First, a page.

It’s been almost three years since Bryan and I had a traditional, American Thanksgiving dinner (something he grew up eating every year!). That was back in 2010, when we enjoyed a traditional turkey dinner at Upstairs on the Square, one of Boston’s most well known Thanksgiving dinners.
In 2011, I ended up cooking an Asian twist on the traditional Thanksgiving meal for the first time, complete with oven roasted duck, Chinese sticky rice “stuffing”, and kabocha pumpkin mochi cake. In 2012, we went on a three week trip to Australia and New Zealand with Bryan’s family, and thus ended up celebrating an American holiday as foreigners in Sydney, Australia.
This year, sort of on a last minute whim (I had some free hotel coupons I had to use up), we decided to travel to New York City over Thanksgiving weekend.
I know, I know – I’m not done with the Tokyo-Kyoto-Osaka series yet (I promise I will get back to it really, really soon), but I just wanted to share with you a preview of our New York trip, including some fantastic eats we enjoyed.
We purposely booked an earlier flight in order to make it to New York in time for the Macy’s Thanksgiving Parade. Little did we know that our flight would leave Boston right in the middle of a terrible storm that had already wrecked havoc for travelers in other parts of the U.S.
Thankfully our flight was uneventful (except for the fact that no one – not even the flight attendants – could get up during the bumpy flight). We arrived into New York on a rainy Wednesday afternoon.
Rumors were flying all over the place that the balloons might not fly during the parade due to high winds, so I insisted that we make a special trip out to the balloon inflation the night before, an event almost as popular as the parade itself.
It’s a great way to see the balloons up close and personal. You also appreciate how much work goes into assembling and blowing up the massive balloons.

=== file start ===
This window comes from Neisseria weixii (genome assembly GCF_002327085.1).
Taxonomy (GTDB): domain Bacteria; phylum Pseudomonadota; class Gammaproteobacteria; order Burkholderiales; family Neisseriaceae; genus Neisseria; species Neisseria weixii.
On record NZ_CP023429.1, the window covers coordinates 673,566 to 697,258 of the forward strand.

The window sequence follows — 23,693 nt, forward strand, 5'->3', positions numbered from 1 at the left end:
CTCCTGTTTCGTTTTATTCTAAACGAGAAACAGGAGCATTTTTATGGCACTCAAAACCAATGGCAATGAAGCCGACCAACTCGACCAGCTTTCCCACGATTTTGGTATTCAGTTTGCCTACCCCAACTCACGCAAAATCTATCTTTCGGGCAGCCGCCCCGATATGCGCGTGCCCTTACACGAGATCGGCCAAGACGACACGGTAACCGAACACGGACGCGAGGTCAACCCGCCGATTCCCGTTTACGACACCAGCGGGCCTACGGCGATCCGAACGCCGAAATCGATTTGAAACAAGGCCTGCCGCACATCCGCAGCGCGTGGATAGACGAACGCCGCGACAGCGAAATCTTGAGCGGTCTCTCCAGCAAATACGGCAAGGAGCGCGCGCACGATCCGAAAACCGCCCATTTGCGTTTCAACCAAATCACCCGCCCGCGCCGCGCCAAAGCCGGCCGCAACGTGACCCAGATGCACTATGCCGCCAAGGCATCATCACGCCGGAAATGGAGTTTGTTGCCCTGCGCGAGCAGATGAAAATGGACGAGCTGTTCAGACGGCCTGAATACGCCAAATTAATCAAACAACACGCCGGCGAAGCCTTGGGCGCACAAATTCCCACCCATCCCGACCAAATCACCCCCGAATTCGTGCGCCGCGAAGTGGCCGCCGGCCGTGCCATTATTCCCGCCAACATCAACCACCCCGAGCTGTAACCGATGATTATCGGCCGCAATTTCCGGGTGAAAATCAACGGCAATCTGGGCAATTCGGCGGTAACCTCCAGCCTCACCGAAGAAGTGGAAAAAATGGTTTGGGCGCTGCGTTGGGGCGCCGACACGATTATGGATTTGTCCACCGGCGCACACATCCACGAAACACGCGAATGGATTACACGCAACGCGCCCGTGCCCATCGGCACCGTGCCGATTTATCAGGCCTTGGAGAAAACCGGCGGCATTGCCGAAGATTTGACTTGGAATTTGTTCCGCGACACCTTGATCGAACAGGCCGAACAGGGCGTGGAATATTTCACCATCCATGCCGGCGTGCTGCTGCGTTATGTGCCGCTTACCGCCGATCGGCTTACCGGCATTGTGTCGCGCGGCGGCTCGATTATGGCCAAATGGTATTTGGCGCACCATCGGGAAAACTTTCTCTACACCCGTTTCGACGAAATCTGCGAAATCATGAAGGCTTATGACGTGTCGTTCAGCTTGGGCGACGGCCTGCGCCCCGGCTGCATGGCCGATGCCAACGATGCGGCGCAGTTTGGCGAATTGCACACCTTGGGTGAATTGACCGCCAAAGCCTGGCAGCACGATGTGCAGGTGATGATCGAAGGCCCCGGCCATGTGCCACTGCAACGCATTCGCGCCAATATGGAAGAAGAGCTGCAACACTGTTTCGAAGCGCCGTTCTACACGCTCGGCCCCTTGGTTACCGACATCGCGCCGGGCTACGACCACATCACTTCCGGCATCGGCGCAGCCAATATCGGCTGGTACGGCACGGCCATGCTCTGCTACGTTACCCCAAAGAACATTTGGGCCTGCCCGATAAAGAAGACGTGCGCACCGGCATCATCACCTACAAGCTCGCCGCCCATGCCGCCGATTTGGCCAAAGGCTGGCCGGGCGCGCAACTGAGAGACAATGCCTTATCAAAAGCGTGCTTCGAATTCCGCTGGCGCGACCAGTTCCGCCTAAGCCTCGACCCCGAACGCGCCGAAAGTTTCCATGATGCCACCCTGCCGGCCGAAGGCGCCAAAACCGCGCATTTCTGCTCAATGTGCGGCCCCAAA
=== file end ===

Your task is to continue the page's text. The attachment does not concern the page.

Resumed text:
Though it was raining, it wasn’t too crowded, and we had tons of fun visiting all the balloons.
The next morning, we bundled up (it was sooooo cold outside!) and stood oustide for three hours watching the parade go by. It was blast, though we almost couldn’t feel our toes near the end of the parade.
Snoopy was the first, and he ended up being one of my favorites. He’s just so cute! Plus, since it was the first one I’d ever seen, it was all the more exciting.
They look like they are flying since you can’t really see the strings that much from a distance.
Autumn pumpkins bobbled through the air.
Pikachu chased after his ball.
Hello Kitty flew in an airplane! I loved this one as well. To see all my parade photos, check out my Flickr Macy’s Thanksgiving Parade Album.
After warming up our extremities at a nearby coffee shop (ha ha, doesn’t Bryan look like a popsicle?) we headed off to a special Thanksgiving lunch at a place where I had one of my favorite restaurant experiences four years ago.
We surely had never had Thanksgiving dinner at a 3-Star Michelin restaurant before.
We sat in the lounge, which is more casual (no jackets required!), more relaxed, but just as good (the food was exactly the same as the main dining room, but significantly cheaper). We had a phenomenal meal which culminated in the Duo of Organic Heritage Red Bourbon Turkey with giblet stuffing and cranberry chutney.
And just like Thanksgiving dinner at home, you could get seconds (how often does that happen at a fancy French restaurant?). Like I said, the atmosphere was surprisingly and pleasantly relaxed.
We really had a great time.
Of course, you have to end with a pumpkin dessert. This one was topped with a small gold leaf.
That evening, just for fun (since our hotel was right there), we decided to check out the flagship Macy’s in Midtown, which opened on Thanksgiving evening. It was crazy! Check out the mob trying to get up the escalator.
I was extremely amused, since I’d never gone Black “Friday” shopping on a Thursday (or even midnight on a Friday) ever before. I did score some nice boots and overall was able to get quite a bit of shopping done over the entire weekend.
For the rest of the weekend we wandered around New York, enjoying the festive feel of the city.
I love how the buildings are decorated to look like wrapped presents. Many of the large department stores also have beautiful displays in their windows, some of which even move!
We enjoyed the best white truffle tasting menu deal in town – a three course (each course with a generous shaving of white truffles from Piedmont), for $99.
We had a fabulous lunch at one of the most popular restaurants in New York – I can’t believe it took us this long to get here.
And then we explored David Chang’s Momofuku empire. We fell in love with his rice cakes.
Bryan declared this Habanero, Coriander, and Black Pepper Fried Chicken as the best fried chicken he’d ever had in his life. It’s too bad that it only comes in one size (a whole chicken!), so we ended up taking a lot of it back to Boston with us (thankfully this was our last meal in NYC!).
Of course, you have to try one of these crazy hot drinks (literally heated with a 1500 degree red hot poker!) from David Chang’s bar, Booker and Dax.
Happy belated Thanksgiving everyone.
Stay tuned for details on each of these restaurants after the Japan series is over – probably 2014!
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